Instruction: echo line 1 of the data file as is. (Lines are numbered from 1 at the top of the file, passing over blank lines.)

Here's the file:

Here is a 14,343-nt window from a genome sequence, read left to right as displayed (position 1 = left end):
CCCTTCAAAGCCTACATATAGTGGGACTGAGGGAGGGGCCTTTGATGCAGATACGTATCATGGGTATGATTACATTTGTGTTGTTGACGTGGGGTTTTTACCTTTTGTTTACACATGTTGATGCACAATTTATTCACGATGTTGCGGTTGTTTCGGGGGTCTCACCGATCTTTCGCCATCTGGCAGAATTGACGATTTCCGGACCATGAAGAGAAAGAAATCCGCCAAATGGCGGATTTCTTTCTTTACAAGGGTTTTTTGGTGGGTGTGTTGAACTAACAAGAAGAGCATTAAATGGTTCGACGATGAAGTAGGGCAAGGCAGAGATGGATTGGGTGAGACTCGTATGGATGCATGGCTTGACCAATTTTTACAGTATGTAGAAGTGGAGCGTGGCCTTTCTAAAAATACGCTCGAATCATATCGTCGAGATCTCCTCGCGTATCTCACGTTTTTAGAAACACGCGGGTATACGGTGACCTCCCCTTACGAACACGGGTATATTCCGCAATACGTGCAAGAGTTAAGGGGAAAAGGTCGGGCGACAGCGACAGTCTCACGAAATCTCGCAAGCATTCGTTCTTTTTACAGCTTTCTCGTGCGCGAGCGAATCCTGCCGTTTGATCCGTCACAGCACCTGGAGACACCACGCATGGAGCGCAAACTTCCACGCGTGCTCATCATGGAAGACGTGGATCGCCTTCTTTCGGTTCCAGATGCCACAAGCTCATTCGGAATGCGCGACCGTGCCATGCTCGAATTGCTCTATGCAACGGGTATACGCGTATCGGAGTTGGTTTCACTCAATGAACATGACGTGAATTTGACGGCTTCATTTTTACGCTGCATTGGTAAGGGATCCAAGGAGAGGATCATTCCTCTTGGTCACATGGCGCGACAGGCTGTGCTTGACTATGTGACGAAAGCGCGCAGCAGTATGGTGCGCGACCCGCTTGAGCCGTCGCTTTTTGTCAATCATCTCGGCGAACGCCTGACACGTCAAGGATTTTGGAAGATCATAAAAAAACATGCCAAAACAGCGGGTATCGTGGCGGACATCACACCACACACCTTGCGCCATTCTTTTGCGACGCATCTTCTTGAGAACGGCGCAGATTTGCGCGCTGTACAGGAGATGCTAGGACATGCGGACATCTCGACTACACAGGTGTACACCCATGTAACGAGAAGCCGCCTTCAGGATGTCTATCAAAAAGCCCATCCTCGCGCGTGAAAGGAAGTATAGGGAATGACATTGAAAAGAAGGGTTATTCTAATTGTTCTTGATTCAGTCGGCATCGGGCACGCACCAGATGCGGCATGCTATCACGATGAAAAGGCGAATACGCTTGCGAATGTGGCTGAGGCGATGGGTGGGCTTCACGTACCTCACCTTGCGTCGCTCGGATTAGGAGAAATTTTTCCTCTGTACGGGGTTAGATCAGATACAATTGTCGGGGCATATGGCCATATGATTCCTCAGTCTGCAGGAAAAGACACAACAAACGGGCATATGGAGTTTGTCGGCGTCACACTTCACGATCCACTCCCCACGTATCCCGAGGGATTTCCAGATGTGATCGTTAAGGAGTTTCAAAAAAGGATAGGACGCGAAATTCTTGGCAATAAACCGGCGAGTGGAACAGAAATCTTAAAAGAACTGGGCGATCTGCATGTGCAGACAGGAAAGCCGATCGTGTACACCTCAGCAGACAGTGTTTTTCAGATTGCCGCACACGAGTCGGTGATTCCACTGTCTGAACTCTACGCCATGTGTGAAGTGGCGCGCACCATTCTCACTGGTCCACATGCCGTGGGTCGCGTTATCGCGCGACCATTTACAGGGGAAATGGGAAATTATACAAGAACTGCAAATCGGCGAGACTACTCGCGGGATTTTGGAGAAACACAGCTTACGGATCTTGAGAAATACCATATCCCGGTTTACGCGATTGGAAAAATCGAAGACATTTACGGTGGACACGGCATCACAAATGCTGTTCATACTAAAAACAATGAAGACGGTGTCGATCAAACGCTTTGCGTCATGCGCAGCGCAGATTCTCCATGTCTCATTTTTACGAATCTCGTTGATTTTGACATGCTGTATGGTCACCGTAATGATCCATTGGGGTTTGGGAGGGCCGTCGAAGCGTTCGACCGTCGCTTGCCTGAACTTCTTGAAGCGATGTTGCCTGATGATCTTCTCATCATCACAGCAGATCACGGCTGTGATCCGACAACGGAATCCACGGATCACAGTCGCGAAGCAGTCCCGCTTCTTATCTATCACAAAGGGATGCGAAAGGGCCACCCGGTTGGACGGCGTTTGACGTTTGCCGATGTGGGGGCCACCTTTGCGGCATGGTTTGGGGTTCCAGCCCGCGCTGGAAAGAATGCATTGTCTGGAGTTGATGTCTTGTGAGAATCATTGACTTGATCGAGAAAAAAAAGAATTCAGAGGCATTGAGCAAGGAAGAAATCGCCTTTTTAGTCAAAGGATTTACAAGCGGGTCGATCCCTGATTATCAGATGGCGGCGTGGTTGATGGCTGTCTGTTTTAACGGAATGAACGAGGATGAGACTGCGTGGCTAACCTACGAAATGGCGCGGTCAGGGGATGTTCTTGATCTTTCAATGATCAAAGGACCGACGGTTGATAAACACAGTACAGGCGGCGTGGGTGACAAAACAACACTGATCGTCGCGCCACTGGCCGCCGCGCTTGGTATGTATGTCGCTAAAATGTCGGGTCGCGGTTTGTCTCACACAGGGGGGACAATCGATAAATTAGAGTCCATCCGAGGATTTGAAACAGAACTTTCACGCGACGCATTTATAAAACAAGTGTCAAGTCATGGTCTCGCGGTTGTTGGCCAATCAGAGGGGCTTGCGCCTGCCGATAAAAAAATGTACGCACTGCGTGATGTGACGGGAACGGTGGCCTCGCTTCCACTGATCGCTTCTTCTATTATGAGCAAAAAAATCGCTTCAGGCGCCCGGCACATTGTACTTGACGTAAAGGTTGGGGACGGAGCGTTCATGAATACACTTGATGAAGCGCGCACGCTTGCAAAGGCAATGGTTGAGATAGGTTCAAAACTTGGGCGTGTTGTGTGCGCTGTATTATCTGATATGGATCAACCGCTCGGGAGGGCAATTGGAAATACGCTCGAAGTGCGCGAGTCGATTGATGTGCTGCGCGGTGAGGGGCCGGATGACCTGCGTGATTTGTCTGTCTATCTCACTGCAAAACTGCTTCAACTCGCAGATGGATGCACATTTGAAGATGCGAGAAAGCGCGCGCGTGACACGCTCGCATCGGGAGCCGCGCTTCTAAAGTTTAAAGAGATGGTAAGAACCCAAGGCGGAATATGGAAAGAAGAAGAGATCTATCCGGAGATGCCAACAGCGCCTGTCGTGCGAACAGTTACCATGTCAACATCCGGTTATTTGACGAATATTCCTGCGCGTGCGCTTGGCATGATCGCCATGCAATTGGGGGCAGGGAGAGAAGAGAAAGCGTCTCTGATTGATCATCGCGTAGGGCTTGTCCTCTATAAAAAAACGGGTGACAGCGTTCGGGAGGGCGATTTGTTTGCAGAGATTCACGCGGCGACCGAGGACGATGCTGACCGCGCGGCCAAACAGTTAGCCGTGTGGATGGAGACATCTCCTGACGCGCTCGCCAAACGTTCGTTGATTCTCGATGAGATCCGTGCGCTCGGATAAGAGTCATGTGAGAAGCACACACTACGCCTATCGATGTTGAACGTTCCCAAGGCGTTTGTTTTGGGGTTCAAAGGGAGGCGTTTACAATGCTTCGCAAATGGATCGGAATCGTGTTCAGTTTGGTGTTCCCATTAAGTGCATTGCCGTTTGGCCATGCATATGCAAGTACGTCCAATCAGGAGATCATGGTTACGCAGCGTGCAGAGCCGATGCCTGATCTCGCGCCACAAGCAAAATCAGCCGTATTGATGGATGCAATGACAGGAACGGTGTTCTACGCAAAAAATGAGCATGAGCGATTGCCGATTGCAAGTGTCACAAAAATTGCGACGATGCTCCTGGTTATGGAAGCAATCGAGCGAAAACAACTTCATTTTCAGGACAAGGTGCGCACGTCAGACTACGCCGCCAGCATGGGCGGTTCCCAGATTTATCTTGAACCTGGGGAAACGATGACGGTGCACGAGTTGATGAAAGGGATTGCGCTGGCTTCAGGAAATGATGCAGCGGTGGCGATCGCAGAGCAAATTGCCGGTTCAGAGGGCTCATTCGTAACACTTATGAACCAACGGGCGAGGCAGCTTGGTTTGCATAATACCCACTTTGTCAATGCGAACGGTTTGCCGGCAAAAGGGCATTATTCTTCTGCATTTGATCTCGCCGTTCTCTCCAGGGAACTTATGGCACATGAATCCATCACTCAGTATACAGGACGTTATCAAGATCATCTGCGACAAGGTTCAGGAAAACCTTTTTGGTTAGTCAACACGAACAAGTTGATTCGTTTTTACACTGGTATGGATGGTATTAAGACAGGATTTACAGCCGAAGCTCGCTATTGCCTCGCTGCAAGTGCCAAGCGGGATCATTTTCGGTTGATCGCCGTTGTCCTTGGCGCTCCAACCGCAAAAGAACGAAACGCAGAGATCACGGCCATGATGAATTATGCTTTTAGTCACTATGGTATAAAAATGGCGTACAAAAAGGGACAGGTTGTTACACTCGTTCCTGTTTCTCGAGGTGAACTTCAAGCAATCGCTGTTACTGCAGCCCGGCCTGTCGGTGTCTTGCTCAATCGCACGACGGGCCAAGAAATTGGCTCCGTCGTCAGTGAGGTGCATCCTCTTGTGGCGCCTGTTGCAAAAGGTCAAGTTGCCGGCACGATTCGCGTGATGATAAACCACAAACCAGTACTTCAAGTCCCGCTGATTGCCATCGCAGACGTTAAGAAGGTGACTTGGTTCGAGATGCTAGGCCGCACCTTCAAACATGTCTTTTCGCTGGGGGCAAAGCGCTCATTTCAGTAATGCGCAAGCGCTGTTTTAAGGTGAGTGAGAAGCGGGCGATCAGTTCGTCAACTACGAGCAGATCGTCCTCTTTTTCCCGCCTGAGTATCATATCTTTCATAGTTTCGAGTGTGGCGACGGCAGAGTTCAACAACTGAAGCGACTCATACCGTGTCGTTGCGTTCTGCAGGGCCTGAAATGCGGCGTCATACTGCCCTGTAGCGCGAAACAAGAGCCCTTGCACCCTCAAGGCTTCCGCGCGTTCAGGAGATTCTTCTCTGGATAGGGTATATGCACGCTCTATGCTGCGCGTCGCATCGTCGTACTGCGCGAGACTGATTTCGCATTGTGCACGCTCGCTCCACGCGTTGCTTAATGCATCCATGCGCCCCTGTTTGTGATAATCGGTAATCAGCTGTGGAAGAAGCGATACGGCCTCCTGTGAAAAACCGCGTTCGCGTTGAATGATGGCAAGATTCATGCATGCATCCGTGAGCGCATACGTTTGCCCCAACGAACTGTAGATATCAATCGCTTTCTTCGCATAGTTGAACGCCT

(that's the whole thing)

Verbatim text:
Here is a 14,343-nt window from a genome sequence, read left to right as displayed (position 1 = left end):